At the Louis Calder Center, scientists explore ecological mysteries and study society’s impact on the natural world.
To the casual observer, Fordham’s Louis Calder Center might seem to be just another quiet tract of Hudson River Valley forest. But for natural scientists, it abounds with opportunity. Explore the 113-acre biological field station in Armonk, New York, and you’ll find a bounty of ecosystems and animals, from the four-legged to the microscopic. At the heart of the preserve is a 10-acre temperate lake teeming with a diversity of aquatic life. Go high enough and, way off in the distance, you can see another big player in the preserve’s ecology: New York City, which begins only 16 miles away.
Its proximity has never been more relevant. “Humans and our cities are the most dominant forces of contemporary evolution now,” says Jason Munshi-South, Ph.D., a Calder-based biology professor who recently co-authored a paper in the journal Science on how species are evolving within cities. Other scientists at Calder study invasive species that arrive via big-city commerce. And they tackle many other mysteries: why some animals survive new threats while others don’t, how nutrients flow beneath the soil, or how insects transmit disease.
The center was born 50 years ago when the land was given to Fordham by the Louis Calder Foundation, named for the paper and pulp magnate who maintained a summer home on the property. Today, that home is Calder Hall, one of several buildings in which students and professors analyze DNA samples, inspect plant and animal specimens, hold classes, and generate knowledge.
Among many other public services, the Calder Center supports the nation’s longest-running study of ticks and Lyme disease, and its scientists work to illuminate society’s impact on nature at a time of growing concern about biodiversity and climate change.
It is also a crucial training ground: “The most important thing we do here is make scientists,” says Thomas Daniels, Ph.D., an expert in tick- and mosquito-borne diseases who has served as the center’s director since 2014.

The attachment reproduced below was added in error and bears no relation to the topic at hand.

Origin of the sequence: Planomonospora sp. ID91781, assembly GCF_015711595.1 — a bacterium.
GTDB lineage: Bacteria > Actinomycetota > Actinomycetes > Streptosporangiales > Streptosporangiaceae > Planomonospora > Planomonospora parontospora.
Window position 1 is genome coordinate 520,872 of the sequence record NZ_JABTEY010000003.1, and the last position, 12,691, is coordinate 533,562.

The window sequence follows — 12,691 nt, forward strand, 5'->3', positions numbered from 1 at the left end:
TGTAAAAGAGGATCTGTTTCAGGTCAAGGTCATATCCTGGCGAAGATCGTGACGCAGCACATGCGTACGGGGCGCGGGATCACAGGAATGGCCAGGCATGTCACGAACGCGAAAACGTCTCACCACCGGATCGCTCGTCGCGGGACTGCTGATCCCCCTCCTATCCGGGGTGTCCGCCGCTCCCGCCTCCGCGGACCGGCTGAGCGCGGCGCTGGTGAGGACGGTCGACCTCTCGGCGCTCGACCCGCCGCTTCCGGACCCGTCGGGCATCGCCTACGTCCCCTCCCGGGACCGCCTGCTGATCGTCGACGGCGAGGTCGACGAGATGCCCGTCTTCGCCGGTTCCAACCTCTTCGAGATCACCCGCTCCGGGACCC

On a sparkling autumn day late last October, FORDHAM magazine tagged along as undergraduates, graduate students, professors, and visiting scientists went about their work—gently probing, collecting samples, and explaining the science behind their work and its potential impact.
Evolution in the Big City
In recent years, Fordham biologist Jason Munshi-South, Ph.D., and his team of graduate and undergraduate students have become known for their studies of urban wildlife and pest species, most notably rats.
“The initial idea was to understand what a New York City rat is, from all ecological and evolutionary angles,” he says of one project, which grew to a global scale and has public health implications. “We’re using DNA to understand how they move around the city and how they’re related to other rat populations.”
In a first-floor lab in Calder Hall, doctoral student Carol Henger uses similar methods to study coyotes, animals that only recently moved into the city for the first time, Munshi-South says. She’s looking at DNA markers from coyote scat collected in Pelham Bay Park and elsewhere to infer how individual coyotes are related, what they’re eating, and how they’re dispersing.
Meanwhile, Nicole Fusco, another doctoral student in Munshi-South’s lab, sequences DNA to study gene flow among populations of salamanders.
Biodiversity and Climate Change
In the Calder Center’s Lord & Burnham greenhouse, constructed on the property nearly a century ago, doctoral student Stephen Kutos has been growing pairs of potted trees and studying how they pass water and nutrients back and forth via subsoil networks of fungus.
“Tree stumps have been found that are still alive hundreds of years after the tree was cut down, quite possibly because surrounding trees send them nutrients,” he says. With further study, he adds, it may be possible to restore the wild population of one type of tree he’s growing, the American chestnut, which was eradicated from the wild 100 years ago by blight.